Australia pioneered the digital visa program back in 1996. As of 2013, the present visa is available to several nationalities including South Korean. The method is straightforward. The record is called an ETA or Electronic Travel Authorization subclass 601. The distinction between the one we have currently and the one we'd earlier 2013 is that the current document permits South Korean to go to Australia for both tourism and business functions.
South Korean who uses an ETA can stay in Australia for 3 months per entry over a 12-month period. The applicant is not suffering from tuberculosis and have not been criminally convicted for which the sentence is 12 months or longer. It does not matter if the sentence has been completed or not. If you are qualified for an Australia ETA for South Korean and crossed the things above off the list, you can proceed and apply online. In order to find out whether you qualify for an Australia ETA or not, all you have to do is utilize the Visa Checker iVisa made available for your convenience. You will know in a matter of minutes.
What are the prerequisites?
Applying online has certainly made things a lot easier for South Korean, but that does not mean you do not need to provide a few documents. Before you start filling in the application form, it is recommended that you gather all the required files. iVisa asks very few things of you, but the documents need to be uploaded as indicated. Here is what you need:
Valid passport – you cannot travel to Australia without a passport. If you do not have one, you can fix that by paying a visit to the issuing authority in your country. If you do have a passport, ensure that it stays valid for a minimum of three months from your date of entry in Australia.
- Mode of payment – during the application process, you will be required to pay for iVisa’s services so that you can submit it. You can use a credit or a debit card. In addition iVisa accepts PayPal as well.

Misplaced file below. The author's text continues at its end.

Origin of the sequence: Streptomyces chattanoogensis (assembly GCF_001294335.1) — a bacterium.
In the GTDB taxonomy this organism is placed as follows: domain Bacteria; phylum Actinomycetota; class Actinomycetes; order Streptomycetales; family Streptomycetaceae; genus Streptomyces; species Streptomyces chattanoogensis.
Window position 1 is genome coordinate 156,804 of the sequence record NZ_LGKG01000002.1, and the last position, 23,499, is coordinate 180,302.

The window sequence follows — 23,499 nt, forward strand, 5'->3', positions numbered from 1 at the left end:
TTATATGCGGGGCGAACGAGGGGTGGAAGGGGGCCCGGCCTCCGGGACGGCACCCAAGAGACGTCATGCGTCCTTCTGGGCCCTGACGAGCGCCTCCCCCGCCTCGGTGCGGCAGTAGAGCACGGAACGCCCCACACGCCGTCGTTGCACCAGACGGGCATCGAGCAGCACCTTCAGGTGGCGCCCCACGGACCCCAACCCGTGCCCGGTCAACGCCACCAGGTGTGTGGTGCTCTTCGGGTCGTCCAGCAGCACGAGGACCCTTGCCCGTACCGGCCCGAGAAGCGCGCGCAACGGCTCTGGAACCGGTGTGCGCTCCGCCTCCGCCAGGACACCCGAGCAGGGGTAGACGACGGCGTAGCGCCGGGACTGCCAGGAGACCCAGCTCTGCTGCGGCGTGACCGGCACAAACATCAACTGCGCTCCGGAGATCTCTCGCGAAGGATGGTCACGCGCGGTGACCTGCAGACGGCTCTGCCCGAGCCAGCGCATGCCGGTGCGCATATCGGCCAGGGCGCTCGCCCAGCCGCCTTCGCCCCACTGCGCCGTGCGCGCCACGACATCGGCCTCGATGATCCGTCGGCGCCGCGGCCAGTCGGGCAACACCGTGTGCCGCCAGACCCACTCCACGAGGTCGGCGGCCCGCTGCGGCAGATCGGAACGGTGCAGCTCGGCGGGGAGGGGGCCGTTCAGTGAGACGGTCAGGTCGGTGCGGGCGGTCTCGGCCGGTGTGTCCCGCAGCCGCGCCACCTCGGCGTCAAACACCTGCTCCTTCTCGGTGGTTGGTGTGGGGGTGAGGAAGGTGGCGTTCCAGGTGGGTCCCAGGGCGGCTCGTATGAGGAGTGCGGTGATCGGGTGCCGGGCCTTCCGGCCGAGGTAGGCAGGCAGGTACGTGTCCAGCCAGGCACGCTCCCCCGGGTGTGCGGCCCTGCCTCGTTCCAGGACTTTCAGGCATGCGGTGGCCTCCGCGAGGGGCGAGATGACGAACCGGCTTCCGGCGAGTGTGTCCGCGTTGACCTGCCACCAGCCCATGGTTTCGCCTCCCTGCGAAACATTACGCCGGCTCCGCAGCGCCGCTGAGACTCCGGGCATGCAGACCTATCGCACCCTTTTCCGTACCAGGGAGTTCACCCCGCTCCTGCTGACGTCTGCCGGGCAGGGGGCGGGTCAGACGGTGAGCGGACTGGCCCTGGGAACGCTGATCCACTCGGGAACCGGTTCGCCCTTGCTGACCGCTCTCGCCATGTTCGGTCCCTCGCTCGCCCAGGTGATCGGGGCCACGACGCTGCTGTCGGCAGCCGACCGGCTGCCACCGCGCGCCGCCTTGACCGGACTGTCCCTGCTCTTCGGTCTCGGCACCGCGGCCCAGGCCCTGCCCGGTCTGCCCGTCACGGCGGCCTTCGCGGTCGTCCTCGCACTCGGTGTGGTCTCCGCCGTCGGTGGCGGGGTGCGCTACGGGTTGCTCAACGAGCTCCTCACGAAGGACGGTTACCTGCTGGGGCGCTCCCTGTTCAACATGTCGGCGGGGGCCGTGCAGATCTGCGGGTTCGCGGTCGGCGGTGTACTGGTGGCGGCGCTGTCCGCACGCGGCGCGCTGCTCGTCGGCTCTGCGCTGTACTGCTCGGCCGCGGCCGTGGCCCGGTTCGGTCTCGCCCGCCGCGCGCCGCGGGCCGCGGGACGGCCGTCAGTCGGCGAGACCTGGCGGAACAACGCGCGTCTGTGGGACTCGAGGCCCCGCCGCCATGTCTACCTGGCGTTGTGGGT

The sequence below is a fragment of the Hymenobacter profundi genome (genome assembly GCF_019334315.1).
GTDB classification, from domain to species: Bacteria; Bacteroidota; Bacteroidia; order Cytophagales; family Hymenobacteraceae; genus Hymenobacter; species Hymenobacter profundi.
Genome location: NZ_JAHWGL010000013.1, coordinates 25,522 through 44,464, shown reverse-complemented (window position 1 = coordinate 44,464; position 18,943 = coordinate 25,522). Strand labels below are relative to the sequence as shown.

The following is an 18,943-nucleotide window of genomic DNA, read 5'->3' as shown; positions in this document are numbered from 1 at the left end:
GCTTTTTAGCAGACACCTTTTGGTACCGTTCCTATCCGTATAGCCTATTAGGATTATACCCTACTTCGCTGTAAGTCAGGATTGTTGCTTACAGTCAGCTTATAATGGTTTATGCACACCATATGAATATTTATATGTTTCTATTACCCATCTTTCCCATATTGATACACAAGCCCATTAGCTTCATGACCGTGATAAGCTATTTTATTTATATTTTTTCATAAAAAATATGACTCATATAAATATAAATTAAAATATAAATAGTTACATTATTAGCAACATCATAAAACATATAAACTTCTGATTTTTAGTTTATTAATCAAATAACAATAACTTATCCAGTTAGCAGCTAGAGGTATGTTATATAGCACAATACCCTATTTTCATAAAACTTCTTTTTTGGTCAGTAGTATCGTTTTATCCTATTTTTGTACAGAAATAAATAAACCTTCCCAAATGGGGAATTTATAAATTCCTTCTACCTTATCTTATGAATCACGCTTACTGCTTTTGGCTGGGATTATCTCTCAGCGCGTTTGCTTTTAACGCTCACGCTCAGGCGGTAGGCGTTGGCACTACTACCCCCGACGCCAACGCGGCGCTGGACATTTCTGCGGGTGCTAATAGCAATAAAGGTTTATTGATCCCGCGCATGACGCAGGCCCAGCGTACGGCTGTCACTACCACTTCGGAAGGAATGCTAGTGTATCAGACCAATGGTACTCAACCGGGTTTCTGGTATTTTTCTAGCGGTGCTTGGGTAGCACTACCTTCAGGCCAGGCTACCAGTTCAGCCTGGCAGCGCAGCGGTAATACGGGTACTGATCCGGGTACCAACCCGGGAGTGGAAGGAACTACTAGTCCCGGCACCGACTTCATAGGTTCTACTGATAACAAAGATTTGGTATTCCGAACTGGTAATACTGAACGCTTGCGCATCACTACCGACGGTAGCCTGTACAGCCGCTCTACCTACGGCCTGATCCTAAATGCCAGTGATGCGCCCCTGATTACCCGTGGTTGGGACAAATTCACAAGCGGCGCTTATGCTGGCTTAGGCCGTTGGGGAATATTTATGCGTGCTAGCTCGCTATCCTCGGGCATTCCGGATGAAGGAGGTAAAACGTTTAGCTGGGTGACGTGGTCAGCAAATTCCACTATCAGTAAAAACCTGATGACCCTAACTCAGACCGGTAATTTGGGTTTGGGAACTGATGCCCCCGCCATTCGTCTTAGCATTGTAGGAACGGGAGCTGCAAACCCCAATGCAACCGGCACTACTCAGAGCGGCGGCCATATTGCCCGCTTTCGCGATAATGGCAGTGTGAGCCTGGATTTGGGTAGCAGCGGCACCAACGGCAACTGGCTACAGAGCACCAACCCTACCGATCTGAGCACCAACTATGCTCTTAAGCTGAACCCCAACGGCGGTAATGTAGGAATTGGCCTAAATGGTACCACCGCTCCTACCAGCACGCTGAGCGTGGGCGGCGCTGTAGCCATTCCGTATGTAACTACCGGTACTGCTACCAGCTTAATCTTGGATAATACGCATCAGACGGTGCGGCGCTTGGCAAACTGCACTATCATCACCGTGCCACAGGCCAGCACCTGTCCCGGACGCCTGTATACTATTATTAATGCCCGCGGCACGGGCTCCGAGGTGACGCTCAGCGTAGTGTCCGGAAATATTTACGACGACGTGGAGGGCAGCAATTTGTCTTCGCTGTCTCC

Please take note that you will also be required to answer a set of personal questions. It is just common questions; just a few concerns such as the reason for your excursion, and so on. While not particularly important, please answer truthfully.
If you have acquired the two documents mentioned, you can move forward and fill in the application. The process is quite straightforward, and iVisa has an excellent customer support service that is reachable 24/7.
Processing time and fees for South Korean
The rationale the two aspects are discussed collectively is that one influences the other. The Australia ETA for South Korean itself is free of charge, but you still need to pay for iVisa’s services. As for that, they have three available processing options. As you can imagine, the faster you want your ETA, the higher you pay. Here are your options:
Standard processing period – this is the cheapest and most widely used option. That is because the total amount is only $20. As for how long you need to wait for your application to be processed, it takes one business day to receive to your ETA. Even though this is the slowest option, one business day is not too much hassle.
Rush Processing period – this option is a lot faster than the first. You will have your Australia ETA for South Korean in just 2 hours. As you can expect, you need to pay more this time. $50 to be more precise.
- Super Rush processing period – this alternative option is the fastest iVisa provides. You can apply on your way to the airport. It takes 15 minutes for your application to be processed, and you will be billed $70.
Australia ETA for South Korean– Application form
The application form is easy to comprehend and fast to complete. It is broken down into two simple steps. Firstly, will ask you to fill in your personal information and choose the processing time. Secondly, will ask you to revise step one and make the payment. After that, you just submit the application, and that is that.
Getting an Australia ETA for South Korean is one of the simplest things you can do. It requires very little time and effort, and you will be on the next plane out. It definitely much better than visiting an embassy for a consular visa, does it?
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